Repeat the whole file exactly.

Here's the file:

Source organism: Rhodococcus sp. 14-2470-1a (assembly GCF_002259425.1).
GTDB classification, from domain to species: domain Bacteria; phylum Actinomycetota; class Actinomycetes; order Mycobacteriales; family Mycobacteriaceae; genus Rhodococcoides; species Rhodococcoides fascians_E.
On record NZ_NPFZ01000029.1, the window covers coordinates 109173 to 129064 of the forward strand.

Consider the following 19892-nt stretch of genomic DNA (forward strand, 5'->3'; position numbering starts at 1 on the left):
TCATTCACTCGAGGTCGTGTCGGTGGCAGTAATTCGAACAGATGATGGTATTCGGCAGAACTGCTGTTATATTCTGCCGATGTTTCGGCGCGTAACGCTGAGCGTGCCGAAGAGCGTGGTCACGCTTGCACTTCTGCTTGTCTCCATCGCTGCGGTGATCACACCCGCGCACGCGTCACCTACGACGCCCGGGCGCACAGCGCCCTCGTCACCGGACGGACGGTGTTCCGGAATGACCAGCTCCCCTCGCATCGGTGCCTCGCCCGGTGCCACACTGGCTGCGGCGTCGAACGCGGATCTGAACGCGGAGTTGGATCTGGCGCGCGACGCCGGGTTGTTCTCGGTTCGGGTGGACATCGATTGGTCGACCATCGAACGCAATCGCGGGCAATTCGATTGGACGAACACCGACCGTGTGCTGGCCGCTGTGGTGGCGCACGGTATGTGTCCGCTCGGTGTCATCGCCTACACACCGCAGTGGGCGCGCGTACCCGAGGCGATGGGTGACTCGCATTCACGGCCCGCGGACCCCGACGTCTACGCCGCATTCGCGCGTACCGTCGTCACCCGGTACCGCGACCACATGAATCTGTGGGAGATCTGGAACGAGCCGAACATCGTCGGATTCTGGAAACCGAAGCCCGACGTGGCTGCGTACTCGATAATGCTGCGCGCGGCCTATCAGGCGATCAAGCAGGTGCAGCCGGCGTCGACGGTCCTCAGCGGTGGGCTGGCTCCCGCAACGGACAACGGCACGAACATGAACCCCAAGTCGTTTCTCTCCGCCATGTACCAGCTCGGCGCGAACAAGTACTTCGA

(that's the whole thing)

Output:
Source organism: Rhodococcus sp. 14-2470-1a (assembly GCF_002259425.1).
GTDB classification, from domain to species: domain Bacteria; phylum Actinomycetota; class Actinomycetes; order Mycobacteriales; family Mycobacteriaceae; genus Rhodococcoides; species Rhodococcoides fascians_E.
On record NZ_NPFZ01000029.1, the window covers coordinates 109173 to 129064 of the forward strand.

Consider the following 19892-nt stretch of genomic DNA (forward strand, 5'->3'; position numbering starts at 1 on the left):
TCATTCACTCGAGGTCGTGTCGGTGGCAGTAATTCGAACAGATGATGGTATTCGGCAGAACTGCTGTTATATTCTGCCGATGTTTCGGCGCGTAACGCTGAGCGTGCCGAAGAGCGTGGTCACGCTTGCACTTCTGCTTGTCTCCATCGCTGCGGTGATCACACCCGCGCACGCGTCACCTACGACGCCCGGGCGCACAGCGCCCTCGTCACCGGACGGACGGTGTTCCGGAATGACCAGCTCCCCTCGCATCGGTGCCTCGCCCGGTGCCACACTGGCTGCGGCGTCGAACGCGGATCTGAACGCGGAGTTGGATCTGGCGCGCGACGCCGGGTTGTTCTCGGTTCGGGTGGACATCGATTGGTCGACCATCGAACGCAATCGCGGGCAATTCGATTGGACGAACACCGACCGTGTGCTGGCCGCTGTGGTGGCGCACGGTATGTGTCCGCTCGGTGTCATCGCCTACACACCGCAGTGGGCGCGCGTACCCGAGGCGATGGGTGACTCGCATTCACGGCCCGCGGACCCCGACGTCTACGCCGCATTCGCGCGTACCGTCGTCACCCGGTACCGCGACCACATGAATCTGTGGGAGATCTGGAACGAGCCGAACATCGTCGGATTCTGGAAACCGAAGCCCGACGTGGCTGCGTACTCGATAATGCTGCGCGCGGCCTATCAGGCGATCAAGCAGGTGCAGCCGGCGTCGACGGTCCTCAGCGGTGGGCTGGCTCCCGCAACGGACAACGGCACGAACATGAACCCCAAGTCGTTTCTCTCCGCCATGTACCAGCTCGGCGCGAACAAGTACTTCGA